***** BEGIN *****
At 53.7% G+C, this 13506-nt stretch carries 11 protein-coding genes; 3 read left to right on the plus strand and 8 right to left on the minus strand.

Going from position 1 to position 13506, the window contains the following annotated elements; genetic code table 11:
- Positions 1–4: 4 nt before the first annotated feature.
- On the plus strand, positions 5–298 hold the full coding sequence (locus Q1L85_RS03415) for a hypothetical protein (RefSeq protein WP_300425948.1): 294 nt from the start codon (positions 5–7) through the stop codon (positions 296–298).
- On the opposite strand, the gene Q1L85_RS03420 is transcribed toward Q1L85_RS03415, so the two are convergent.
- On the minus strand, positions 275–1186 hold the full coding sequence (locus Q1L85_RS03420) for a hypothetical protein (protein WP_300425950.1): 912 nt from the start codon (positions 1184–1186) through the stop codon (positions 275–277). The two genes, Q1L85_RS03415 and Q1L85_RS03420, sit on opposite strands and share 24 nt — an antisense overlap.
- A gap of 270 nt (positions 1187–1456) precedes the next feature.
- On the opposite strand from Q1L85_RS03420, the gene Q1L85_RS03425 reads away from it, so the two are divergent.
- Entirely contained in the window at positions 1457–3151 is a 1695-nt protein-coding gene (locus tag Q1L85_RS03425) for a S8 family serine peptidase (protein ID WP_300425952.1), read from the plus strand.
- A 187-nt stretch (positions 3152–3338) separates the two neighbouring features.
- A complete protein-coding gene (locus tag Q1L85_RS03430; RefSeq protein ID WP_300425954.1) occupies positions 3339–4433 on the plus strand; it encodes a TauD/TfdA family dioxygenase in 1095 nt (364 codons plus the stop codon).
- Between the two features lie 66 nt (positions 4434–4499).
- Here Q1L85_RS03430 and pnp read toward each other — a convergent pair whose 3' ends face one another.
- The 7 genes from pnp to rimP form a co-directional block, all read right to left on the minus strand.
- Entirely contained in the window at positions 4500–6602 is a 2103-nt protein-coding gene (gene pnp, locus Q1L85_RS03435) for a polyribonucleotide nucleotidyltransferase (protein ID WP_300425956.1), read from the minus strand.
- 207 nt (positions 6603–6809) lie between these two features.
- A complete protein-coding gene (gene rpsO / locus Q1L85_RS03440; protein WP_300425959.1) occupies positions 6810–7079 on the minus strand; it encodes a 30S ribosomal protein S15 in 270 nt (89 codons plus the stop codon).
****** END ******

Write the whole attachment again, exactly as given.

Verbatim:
At 53.7% G+C, this 13506-nt stretch carries 11 protein-coding genes; 3 read left to right on the plus strand and 8 right to left on the minus strand.

Going from position 1 to position 13506, the window contains the following annotated elements; genetic code table 11:
- Positions 1–4: 4 nt before the first annotated feature.
- On the plus strand, positions 5–298 hold the full coding sequence (locus Q1L85_RS03415) for a hypothetical protein (RefSeq protein WP_300425948.1): 294 nt from the start codon (positions 5–7) through the stop codon (positions 296–298).
- On the opposite strand, the gene Q1L85_RS03420 is transcribed toward Q1L85_RS03415, so the two are convergent.
- On the minus strand, positions 275–1186 hold the full coding sequence (locus Q1L85_RS03420) for a hypothetical protein (protein WP_300425950.1): 912 nt from the start codon (positions 1184–1186) through the stop codon (positions 275–277). The two genes, Q1L85_RS03415 and Q1L85_RS03420, sit on opposite strands and share 24 nt — an antisense overlap.
- A gap of 270 nt (positions 1187–1456) precedes the next feature.
- On the opposite strand from Q1L85_RS03420, the gene Q1L85_RS03425 reads away from it, so the two are divergent.
- Entirely contained in the window at positions 1457–3151 is a 1695-nt protein-coding gene (locus tag Q1L85_RS03425) for a S8 family serine peptidase (protein ID WP_300425952.1), read from the plus strand.
- A 187-nt stretch (positions 3152–3338) separates the two neighbouring features.
- A complete protein-coding gene (locus tag Q1L85_RS03430; RefSeq protein ID WP_300425954.1) occupies positions 3339–4433 on the plus strand; it encodes a TauD/TfdA family dioxygenase in 1095 nt (364 codons plus the stop codon).
- Between the two features lie 66 nt (positions 4434–4499).
- Here Q1L85_RS03430 and pnp read toward each other — a convergent pair whose 3' ends face one another.
- The 7 genes from pnp to rimP form a co-directional block, all read right to left on the minus strand.
- Entirely contained in the window at positions 4500–6602 is a 2103-nt protein-coding gene (gene pnp, locus Q1L85_RS03435) for a polyribonucleotide nucleotidyltransferase (protein ID WP_300425956.1), read from the minus strand.
- 207 nt (positions 6603–6809) lie between these two features.
- A complete protein-coding gene (gene rpsO / locus Q1L85_RS03440; protein WP_300425959.1) occupies positions 6810–7079 on the minus strand; it encodes a 30S ribosomal protein S15 in 270 nt (89 codons plus the stop codon).